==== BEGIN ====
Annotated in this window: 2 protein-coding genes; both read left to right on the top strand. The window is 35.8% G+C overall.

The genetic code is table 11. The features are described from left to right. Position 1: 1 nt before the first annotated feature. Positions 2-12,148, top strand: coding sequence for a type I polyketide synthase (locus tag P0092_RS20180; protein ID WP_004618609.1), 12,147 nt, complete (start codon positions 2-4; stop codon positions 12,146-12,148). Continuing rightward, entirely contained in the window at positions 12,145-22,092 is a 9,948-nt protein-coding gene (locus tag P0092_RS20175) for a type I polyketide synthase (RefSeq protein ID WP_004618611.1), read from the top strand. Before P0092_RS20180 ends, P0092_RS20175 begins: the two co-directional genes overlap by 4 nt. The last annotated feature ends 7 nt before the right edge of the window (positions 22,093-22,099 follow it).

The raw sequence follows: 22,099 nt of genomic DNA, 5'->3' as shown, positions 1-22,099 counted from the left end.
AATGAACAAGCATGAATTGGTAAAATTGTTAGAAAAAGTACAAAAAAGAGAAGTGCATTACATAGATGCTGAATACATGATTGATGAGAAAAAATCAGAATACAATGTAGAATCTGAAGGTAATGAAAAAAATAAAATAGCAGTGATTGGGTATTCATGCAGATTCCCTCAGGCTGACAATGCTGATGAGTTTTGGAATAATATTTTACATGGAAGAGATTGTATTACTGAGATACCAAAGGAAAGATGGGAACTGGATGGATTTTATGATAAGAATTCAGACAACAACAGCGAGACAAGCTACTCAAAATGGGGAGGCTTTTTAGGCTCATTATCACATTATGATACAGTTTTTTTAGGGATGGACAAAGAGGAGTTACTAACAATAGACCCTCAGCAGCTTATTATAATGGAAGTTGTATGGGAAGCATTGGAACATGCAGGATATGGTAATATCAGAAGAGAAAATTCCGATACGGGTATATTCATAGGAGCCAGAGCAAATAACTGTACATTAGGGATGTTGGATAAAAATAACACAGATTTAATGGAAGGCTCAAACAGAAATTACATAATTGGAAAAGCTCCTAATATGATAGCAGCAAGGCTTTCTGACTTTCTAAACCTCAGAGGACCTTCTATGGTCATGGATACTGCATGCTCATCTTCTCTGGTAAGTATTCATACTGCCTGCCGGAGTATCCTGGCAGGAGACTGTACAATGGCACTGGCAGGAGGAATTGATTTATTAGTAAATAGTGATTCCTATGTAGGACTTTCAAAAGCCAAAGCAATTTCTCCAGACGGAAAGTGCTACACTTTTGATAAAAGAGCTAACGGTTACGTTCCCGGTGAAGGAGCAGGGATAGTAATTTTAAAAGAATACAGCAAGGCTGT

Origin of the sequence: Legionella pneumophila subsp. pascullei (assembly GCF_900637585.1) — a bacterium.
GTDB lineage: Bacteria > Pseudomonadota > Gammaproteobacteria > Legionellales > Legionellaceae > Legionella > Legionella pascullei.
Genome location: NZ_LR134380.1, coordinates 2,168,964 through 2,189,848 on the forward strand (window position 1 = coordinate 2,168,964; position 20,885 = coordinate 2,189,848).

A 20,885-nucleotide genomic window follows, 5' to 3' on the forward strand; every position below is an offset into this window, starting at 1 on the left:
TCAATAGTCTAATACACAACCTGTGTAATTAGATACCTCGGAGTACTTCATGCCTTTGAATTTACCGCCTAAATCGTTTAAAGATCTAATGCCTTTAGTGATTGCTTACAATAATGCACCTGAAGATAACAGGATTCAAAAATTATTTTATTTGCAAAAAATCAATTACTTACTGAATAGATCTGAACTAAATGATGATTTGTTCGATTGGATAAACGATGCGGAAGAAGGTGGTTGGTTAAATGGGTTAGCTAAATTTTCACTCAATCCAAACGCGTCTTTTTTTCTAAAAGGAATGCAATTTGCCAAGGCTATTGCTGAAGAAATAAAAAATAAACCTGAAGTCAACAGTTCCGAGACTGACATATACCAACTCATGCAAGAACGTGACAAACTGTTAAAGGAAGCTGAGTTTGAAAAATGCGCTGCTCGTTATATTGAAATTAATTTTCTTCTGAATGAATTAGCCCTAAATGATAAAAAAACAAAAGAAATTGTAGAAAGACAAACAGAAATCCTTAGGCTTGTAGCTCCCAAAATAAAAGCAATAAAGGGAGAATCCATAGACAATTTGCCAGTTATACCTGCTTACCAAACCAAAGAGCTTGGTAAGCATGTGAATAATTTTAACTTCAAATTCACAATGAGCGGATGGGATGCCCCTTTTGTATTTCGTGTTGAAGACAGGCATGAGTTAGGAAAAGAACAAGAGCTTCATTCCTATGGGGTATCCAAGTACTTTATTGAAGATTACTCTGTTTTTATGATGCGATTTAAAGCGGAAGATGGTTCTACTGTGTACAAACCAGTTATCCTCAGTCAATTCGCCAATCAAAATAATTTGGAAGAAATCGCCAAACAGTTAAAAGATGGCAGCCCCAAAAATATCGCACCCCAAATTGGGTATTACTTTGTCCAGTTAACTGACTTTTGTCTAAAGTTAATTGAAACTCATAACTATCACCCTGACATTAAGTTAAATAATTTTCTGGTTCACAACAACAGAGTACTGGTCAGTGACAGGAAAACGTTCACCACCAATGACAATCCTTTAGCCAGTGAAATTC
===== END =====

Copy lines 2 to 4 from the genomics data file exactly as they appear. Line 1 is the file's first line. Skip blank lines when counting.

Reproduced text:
The genetic code is table 11. The features are described from left to right. Position 1: 1 nt before the first annotated feature. Positions 2-12,148, top strand: coding sequence for a type I polyketide synthase (locus tag P0092_RS20180; protein ID WP_004618609.1), 12,147 nt, complete (start codon positions 2-4; stop codon positions 12,146-12,148). Continuing rightward, entirely contained in the window at positions 12,145-22,092 is a 9,948-nt protein-coding gene (locus tag P0092_RS20175) for a type I polyketide synthase (RefSeq protein ID WP_004618611.1), read from the top strand. Before P0092_RS20180 ends, P0092_RS20175 begins: the two co-directional genes overlap by 4 nt. The last annotated feature ends 7 nt before the right edge of the window (positions 22,093-22,099 follow it).

The raw sequence follows: 22,099 nt of genomic DNA, 5'->3' as shown, positions 1-22,099 counted from the left end.
AATGAACAAGCATGAATTGGTAAAATTGTTAGAAAAAGTACAAAAAAGAGAAGTGCATTACATAGATGCTGAATACATGATTGATGAGAAAAAATCAGAATACAATGTAGAATCTGAAGGTAATGAAAAAAATAAAATAGCAGTGATTGGGTATTCATGCAGATTCCCTCAGGCTGACAATGCTGATGAGTTTTGGAATAATATTTTACATGGAAGAGATTGTATTACTGAGATACCAAAGGAAAGATGGGAACTGGATGGATTTTATGATAAGAATTCAGACAACAACAGCGAGACAAGCTACTCAAAATGGGGAGGCTTTTTAGGCTCATTATCACATTATGATACAGTTTTTTTAGGGATGGACAAAGAGGAGTTACTAACAATAGACCCTCAGCAGCTTATTATAATGGAAGTTGTATGGGAAGCATTGGAACATGCAGGATATGGTAATATCAGAAGAGAAAATTCCGATACGGGTATATTCATAGGAGCCAGAGCAAATAACTGTACATTAGGGATGTTGGATAAAAATAACACAGATTTAATGGAAGGCTCAAACAGAAATTACATAATTGGAAAAGCTCCTAATATGATAGCAGCAAGGCTTTCTGACTTTCTAAACCTCAGAGGACCTTCTATGGTCATGGATACTGCATGCTCATCTTCTCTGGTAAGTATTCATACTGCCTGCCGGAGTATCCTGGCAGGAGACTGTACAATGGCACTGGCAGGAGGAATTGATTTATTAGTAAATAGTGATTCCTATGTAGGACTTTCAAAAGCCAAAGCAATTTCTCCAGACGGAAAGTGCTACACTTTTGATAAAAGAGCTAACGGTTACGTTCCCGGTGAAGGAGCAGGGATAGTAATTTTAAAAGAATACAGCAAGGCTGT